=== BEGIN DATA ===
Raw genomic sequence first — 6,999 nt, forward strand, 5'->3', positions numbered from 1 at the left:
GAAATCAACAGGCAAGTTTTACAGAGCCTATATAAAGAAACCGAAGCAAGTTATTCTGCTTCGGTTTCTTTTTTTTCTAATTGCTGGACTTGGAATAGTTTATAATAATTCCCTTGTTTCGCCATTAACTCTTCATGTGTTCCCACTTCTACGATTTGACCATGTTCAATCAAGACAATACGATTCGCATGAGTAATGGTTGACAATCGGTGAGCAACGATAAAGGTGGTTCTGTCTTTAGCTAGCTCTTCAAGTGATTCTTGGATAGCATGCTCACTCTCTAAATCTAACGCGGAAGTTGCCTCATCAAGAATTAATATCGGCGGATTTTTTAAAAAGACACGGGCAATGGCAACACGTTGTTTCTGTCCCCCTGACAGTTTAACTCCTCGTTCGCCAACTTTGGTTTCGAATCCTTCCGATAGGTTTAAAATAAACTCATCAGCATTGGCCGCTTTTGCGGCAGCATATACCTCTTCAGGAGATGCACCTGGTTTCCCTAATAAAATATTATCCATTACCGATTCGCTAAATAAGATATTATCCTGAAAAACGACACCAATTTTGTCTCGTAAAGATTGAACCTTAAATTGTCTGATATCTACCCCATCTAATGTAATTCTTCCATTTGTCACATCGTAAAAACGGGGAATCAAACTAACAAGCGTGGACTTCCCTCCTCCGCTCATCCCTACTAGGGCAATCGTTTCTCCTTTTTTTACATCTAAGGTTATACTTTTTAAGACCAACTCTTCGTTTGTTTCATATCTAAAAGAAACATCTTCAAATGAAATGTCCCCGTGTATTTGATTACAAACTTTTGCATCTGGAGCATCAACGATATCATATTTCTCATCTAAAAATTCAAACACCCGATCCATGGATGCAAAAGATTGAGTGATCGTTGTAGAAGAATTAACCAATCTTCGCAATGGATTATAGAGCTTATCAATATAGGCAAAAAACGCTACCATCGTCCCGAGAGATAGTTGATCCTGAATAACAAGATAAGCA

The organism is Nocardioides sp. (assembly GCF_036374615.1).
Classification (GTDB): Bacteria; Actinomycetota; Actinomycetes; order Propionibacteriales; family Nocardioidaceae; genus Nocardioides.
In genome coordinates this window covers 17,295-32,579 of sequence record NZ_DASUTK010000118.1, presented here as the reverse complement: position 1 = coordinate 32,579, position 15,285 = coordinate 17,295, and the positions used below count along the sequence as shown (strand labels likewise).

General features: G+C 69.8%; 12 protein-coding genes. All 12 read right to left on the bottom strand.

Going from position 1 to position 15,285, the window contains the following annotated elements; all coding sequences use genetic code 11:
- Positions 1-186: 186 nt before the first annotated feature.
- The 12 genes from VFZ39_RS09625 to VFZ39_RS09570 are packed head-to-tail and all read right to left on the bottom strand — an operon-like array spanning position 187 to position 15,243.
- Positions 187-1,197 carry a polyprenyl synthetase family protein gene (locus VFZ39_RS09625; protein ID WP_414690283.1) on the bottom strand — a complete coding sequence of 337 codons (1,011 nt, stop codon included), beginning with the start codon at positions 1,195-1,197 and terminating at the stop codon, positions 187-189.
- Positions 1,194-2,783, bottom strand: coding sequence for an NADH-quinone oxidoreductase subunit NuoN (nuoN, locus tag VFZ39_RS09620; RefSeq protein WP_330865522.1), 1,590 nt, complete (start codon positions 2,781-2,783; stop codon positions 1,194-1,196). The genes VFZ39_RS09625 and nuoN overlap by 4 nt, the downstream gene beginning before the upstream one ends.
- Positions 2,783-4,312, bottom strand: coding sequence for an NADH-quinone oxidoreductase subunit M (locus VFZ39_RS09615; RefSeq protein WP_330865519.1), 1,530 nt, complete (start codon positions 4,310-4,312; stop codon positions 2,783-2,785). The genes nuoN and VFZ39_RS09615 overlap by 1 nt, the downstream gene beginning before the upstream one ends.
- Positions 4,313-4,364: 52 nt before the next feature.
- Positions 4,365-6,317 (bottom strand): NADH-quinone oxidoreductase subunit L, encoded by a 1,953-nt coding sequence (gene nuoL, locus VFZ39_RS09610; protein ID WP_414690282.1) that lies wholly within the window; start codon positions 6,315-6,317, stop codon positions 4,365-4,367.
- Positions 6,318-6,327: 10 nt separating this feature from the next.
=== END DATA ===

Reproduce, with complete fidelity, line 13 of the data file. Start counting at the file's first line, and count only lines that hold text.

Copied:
- Positions 4,313-4,364: 52 nt before the next feature.